What the public doesn't know about EMS

Most folks are unaware of the safety issues EMS workers are exposed to on a daily basis

Editor’s Note:

Editor's note: With an inquest in Canada looking into the death of a man who suffered a heart attack, Art Hsieh looks at the issues behind the story.

This report highlights a standard practice of EMS systems being misunderstood — or underreported — by the press. I can interpret the news report this way:

1) The dispatcher followed triage guidelines and, based on the information provided by the caller, categorized the incident as a lower priority patient.

2) The EMS crew arrived on scene in a timely manner. However, they followed established guidelines in awaiting law enforcement to secure a scene. They didn't "choose" to do so.

3) The fact that the system's EMS providers were on strike at the time of the incident, is not really at issue here.

The story signals the importance of well thought out protocols and operational guidelines, and the need to follow them closely.

The public does not really know the safety issues EMS workers are exposed to on a daily basis. Being physically assaulted, stabbed or shot on the job, while remote, is of serious concern.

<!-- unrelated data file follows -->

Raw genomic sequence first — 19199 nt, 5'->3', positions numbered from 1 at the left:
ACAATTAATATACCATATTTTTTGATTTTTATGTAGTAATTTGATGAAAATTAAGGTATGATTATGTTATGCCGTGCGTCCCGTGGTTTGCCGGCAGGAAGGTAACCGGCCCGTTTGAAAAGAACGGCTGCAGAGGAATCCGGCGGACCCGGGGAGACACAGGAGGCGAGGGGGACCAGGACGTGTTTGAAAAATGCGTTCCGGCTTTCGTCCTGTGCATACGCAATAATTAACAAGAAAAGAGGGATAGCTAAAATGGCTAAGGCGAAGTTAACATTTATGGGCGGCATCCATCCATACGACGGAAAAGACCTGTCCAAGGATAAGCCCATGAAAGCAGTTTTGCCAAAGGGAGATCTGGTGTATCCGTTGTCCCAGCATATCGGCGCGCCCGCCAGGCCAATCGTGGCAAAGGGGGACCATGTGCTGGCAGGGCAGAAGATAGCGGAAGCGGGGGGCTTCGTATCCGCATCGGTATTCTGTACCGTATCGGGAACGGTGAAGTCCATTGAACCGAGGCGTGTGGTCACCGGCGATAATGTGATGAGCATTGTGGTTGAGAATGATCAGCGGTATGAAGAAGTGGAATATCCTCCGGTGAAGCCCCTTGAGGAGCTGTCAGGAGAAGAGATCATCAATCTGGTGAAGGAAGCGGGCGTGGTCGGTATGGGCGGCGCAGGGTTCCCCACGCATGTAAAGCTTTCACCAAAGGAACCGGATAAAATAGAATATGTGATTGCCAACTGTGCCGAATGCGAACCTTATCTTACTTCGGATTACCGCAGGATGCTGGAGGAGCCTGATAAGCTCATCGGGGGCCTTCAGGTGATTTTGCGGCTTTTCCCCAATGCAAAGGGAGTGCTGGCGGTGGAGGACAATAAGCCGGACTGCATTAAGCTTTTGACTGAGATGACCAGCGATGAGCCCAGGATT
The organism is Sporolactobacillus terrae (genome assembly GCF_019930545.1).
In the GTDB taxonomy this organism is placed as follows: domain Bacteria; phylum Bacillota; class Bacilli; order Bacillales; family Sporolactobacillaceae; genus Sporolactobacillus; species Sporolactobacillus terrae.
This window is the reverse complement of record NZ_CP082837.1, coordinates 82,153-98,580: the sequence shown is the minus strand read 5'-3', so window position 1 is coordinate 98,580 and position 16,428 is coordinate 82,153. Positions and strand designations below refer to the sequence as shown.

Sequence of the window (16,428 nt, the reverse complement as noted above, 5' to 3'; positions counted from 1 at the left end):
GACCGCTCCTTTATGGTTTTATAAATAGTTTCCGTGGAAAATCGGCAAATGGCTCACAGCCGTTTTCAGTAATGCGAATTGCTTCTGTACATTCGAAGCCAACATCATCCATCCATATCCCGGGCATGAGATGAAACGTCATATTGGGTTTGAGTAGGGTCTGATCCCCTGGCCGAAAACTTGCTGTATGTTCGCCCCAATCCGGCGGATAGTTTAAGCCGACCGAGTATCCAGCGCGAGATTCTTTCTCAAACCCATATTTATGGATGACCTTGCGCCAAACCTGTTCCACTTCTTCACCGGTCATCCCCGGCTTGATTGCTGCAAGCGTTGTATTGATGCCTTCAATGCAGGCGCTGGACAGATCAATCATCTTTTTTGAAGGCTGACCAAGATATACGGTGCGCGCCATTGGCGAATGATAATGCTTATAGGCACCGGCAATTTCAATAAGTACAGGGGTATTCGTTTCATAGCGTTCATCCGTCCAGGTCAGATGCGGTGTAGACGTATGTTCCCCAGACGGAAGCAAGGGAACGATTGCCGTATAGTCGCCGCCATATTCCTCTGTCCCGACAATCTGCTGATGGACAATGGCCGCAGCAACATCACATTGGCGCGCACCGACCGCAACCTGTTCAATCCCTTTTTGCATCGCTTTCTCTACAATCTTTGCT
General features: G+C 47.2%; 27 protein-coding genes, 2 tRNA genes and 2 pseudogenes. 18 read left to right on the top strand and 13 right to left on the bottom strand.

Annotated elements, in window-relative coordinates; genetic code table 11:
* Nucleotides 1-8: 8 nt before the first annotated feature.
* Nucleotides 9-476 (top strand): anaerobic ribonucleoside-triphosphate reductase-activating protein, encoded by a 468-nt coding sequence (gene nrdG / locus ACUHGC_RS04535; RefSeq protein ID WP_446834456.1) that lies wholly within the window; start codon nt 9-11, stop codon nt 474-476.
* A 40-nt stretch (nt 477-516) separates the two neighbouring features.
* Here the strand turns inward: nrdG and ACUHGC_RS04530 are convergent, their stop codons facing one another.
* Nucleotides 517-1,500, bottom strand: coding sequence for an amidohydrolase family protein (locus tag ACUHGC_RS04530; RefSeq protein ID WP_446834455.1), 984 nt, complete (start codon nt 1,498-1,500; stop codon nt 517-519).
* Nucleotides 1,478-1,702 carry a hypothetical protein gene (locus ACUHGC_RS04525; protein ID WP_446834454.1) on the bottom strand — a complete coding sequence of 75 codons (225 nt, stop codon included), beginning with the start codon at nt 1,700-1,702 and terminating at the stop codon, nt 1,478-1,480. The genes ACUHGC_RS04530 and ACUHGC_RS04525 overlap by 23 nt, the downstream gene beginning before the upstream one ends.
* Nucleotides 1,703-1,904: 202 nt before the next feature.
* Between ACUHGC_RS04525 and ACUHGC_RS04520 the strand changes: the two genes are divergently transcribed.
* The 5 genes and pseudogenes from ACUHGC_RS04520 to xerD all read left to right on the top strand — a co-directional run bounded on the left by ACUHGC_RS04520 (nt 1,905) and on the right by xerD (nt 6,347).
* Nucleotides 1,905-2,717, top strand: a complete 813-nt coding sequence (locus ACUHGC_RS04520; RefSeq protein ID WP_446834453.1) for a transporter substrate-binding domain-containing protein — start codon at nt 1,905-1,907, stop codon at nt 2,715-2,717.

This is rarely reported by the press, since it doesn't generate news until someone is seriously injured, dies, or sues.

Stay on top of your organization's operational policies. They will help to keep your legal rear out of a sling.

About the author

EMS1 Editorial Advisor Art Hsieh, MA, NREMT-P currently teaches at the Public Safety Training Center, Santa Rosa Junior College in the Emergency Care Program. Since 1982, Art has worked as a line medic and chief officer in the private, third service and fire-based EMS. He has directed both primary and EMS continuing education programs. Art is a textbook author, has presented at conferences nationwide, and continues to provide patient care at an EMS service in Northern California. Contact Art at Art.Hsieh@ems1.com.

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